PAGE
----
I deal with the issue of movement in the midst of pain each and every day. In fact, I’m convinced that the essence of most therapy sessions can be reduced to the single question, Which way do I have to move in order to feel better? If some portion of the session does not address this, something important is missing.
Rather than approach this question from the traditional avenues of force, range or speed, I want to focus on the nature of the movement as it is formed in the patient. For our purposes, I am not discussing passive movement here, but, rather, any motion classified as active in the parlance of physical therapy.
For a long time I’ve had the impression that movement that relieves pain is creative in nature, as opposed to that which strengthens or lengthens us. Movement of that sort I refer to as productive. In David Whyte’s lecture, The Inner Necessities of Leadership, he makes the point that the workplace has always in the past asked for more production. Production can be coerced, measured and legislated if need be, and any management strategy must employ those methods if it hopes to succeed.
But in the postmodern workplace employers are as likely to ask for creativity as production, and the old methods of management are not going to work for the simple reason that creativity cannot be coerced from another. Nor can it be measured. After all, what would 20% more creativity look like?
This problem of managing creativity can only be resolved by understanding the origins of that process itself, and Whyte reminds us of the common knowledge that creativity arises from an internal conversation. It is the kind of self-examination and soul searching that virtually every artist engages in for prolonged periods. Without an intimate invitation from the manager toward the worker to engage in that, creativity cannot be expected, only production.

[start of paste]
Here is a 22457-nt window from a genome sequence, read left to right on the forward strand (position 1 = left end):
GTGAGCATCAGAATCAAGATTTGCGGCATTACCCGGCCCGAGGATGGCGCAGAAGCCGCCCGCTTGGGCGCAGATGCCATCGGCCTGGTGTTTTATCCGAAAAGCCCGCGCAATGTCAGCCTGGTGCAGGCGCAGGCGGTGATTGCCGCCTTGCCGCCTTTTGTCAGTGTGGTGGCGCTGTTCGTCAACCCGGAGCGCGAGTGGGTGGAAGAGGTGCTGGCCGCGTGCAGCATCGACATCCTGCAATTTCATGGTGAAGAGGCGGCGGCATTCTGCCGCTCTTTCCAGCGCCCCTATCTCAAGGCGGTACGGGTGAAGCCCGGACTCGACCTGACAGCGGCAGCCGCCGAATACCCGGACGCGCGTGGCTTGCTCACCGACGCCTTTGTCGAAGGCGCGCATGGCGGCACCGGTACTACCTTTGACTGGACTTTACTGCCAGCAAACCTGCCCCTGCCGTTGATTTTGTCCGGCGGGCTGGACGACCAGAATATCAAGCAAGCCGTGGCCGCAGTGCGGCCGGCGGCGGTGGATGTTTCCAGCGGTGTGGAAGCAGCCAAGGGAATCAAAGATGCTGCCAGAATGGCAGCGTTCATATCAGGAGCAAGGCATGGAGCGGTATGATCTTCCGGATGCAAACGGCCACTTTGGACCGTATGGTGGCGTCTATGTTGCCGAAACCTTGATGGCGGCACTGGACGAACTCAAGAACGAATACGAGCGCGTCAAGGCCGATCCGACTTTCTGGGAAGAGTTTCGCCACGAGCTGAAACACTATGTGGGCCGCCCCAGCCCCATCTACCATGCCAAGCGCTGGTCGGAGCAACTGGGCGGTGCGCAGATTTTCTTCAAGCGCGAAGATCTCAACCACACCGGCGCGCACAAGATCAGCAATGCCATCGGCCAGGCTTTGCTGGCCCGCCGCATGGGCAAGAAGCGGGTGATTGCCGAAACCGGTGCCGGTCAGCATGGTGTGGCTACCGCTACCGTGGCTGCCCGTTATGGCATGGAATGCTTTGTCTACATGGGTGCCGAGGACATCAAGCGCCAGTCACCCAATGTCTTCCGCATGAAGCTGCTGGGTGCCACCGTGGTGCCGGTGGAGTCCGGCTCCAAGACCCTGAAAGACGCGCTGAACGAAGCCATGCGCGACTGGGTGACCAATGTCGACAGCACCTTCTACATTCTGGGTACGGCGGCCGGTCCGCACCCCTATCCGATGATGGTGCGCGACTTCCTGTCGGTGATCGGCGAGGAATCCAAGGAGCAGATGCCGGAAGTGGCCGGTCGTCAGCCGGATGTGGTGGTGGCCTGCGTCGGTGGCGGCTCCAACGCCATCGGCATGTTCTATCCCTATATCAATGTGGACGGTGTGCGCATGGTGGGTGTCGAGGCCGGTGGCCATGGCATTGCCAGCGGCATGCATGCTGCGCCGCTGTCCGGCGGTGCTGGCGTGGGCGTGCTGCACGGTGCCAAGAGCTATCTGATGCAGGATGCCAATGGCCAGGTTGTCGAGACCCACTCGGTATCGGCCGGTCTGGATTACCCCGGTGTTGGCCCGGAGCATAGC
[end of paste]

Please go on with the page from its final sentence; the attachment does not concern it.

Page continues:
Think of the modern therapy department. Designed to hold numerous stations for the application of modalities and exercise protocols, there is precious little space for any patient to engage in the internal dialogue creative movement requires. Of course, if strength and range are all that is required for recovery, there is nothing lost here. But the vast majority of painful problems will not respond to repetitive movement choreographed by another. If that works particularly well for non-pathologic problems, it’s news to me. Regimens like this are productive, to be sure, but individually acquired problems of deformation would have no reason to improve like this, unless by luck.
When your patient needs to create a movement, they will need an invitation that promotes unique expression, instinct, and, to some extent, courage. I say courage because the creative process invites failure into their life. This is why so many avoid it. In my opinion, when someone says they are left brained and therefore unable to see a certain concept or develop an idea in a certain way, what is actually happening is that they are avoiding the internal conversation that the right brained are willing to risk. Just my opinion, nothing more.
The manual technique I employ in order to promote creative movement is Simple Contact. It begins with the premise that within the unconscious processes of the person in pain (or those without, for that matter) exists a strategy for expression and correction and new patterns of use that will (among other things) prove effective for pain relief. It is simply a matter of moving in a certain, creative way.
As David Whyte says, this manner of being cannot be coerced or easily measured. It must be understood, respected for its human nature, and invited to emerge. When therapists do this, therapy takes on the human face of creativity, and together we all improve.
Author’s note: For more information about the work of David Whyte, go to his web site http://davidwhyte.com or email firstname.lastname@example.org or write Many Rivers Company PO Box 868 Langley, Washington 98260